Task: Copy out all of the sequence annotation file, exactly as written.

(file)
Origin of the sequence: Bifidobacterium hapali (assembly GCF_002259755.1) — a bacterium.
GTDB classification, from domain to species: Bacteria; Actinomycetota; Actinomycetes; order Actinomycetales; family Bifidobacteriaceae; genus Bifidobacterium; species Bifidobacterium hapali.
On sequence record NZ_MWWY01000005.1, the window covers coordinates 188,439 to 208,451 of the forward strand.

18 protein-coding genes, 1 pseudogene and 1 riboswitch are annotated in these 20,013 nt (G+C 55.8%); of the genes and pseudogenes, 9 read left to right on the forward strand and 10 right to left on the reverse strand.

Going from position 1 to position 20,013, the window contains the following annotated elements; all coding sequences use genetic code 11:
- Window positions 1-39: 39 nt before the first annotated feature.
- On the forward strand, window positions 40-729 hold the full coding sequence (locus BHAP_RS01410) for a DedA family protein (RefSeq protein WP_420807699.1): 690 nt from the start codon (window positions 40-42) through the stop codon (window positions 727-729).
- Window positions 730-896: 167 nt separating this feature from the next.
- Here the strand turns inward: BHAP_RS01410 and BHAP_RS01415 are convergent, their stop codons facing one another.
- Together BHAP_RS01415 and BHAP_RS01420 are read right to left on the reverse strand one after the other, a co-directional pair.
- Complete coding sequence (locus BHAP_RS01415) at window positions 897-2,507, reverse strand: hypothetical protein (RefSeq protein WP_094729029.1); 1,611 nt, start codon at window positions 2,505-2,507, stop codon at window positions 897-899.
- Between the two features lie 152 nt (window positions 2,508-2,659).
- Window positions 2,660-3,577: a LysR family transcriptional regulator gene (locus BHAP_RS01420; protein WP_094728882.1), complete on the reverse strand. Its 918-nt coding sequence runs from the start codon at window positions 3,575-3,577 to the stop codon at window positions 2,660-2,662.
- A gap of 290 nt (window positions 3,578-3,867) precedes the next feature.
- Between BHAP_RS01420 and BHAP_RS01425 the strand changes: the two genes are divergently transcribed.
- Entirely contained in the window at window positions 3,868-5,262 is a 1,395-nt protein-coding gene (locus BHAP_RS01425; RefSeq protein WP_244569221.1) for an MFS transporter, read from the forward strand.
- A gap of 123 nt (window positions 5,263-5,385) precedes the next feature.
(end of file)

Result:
Origin of the sequence: Bifidobacterium hapali (assembly GCF_002259755.1) — a bacterium.
GTDB classification, from domain to species: Bacteria; Actinomycetota; Actinomycetes; order Actinomycetales; family Bifidobacteriaceae; genus Bifidobacterium; species Bifidobacterium hapali.
On sequence record NZ_MWWY01000005.1, the window covers coordinates 188,439 to 208,451 of the forward strand.

18 protein-coding genes, 1 pseudogene and 1 riboswitch are annotated in these 20,013 nt (G+C 55.8%); of the genes and pseudogenes, 9 read left to right on the forward strand and 10 right to left on the reverse strand.

Going from position 1 to position 20,013, the window contains the following annotated elements; all coding sequences use genetic code 11:
- Window positions 1-39: 39 nt before the first annotated feature.
- On the forward strand, window positions 40-729 hold the full coding sequence (locus BHAP_RS01410) for a DedA family protein (RefSeq protein WP_420807699.1): 690 nt from the start codon (window positions 40-42) through the stop codon (window positions 727-729).
- Window positions 730-896: 167 nt separating this feature from the next.
- Here the strand turns inward: BHAP_RS01410 and BHAP_RS01415 are convergent, their stop codons facing one another.
- Together BHAP_RS01415 and BHAP_RS01420 are read right to left on the reverse strand one after the other, a co-directional pair.
- Complete coding sequence (locus BHAP_RS01415) at window positions 897-2,507, reverse strand: hypothetical protein (RefSeq protein WP_094729029.1); 1,611 nt, start codon at window positions 2,505-2,507, stop codon at window positions 897-899.
- Between the two features lie 152 nt (window positions 2,508-2,659).
- Window positions 2,660-3,577: a LysR family transcriptional regulator gene (locus BHAP_RS01420; protein WP_094728882.1), complete on the reverse strand. Its 918-nt coding sequence runs from the start codon at window positions 3,575-3,577 to the stop codon at window positions 2,660-2,662.
- A gap of 290 nt (window positions 3,578-3,867) precedes the next feature.
- Between BHAP_RS01420 and BHAP_RS01425 the strand changes: the two genes are divergently transcribed.
- Entirely contained in the window at window positions 3,868-5,262 is a 1,395-nt protein-coding gene (locus BHAP_RS01425; RefSeq protein WP_244569221.1) for an MFS transporter, read from the forward strand.
- A gap of 123 nt (window positions 5,263-5,385) precedes the next feature.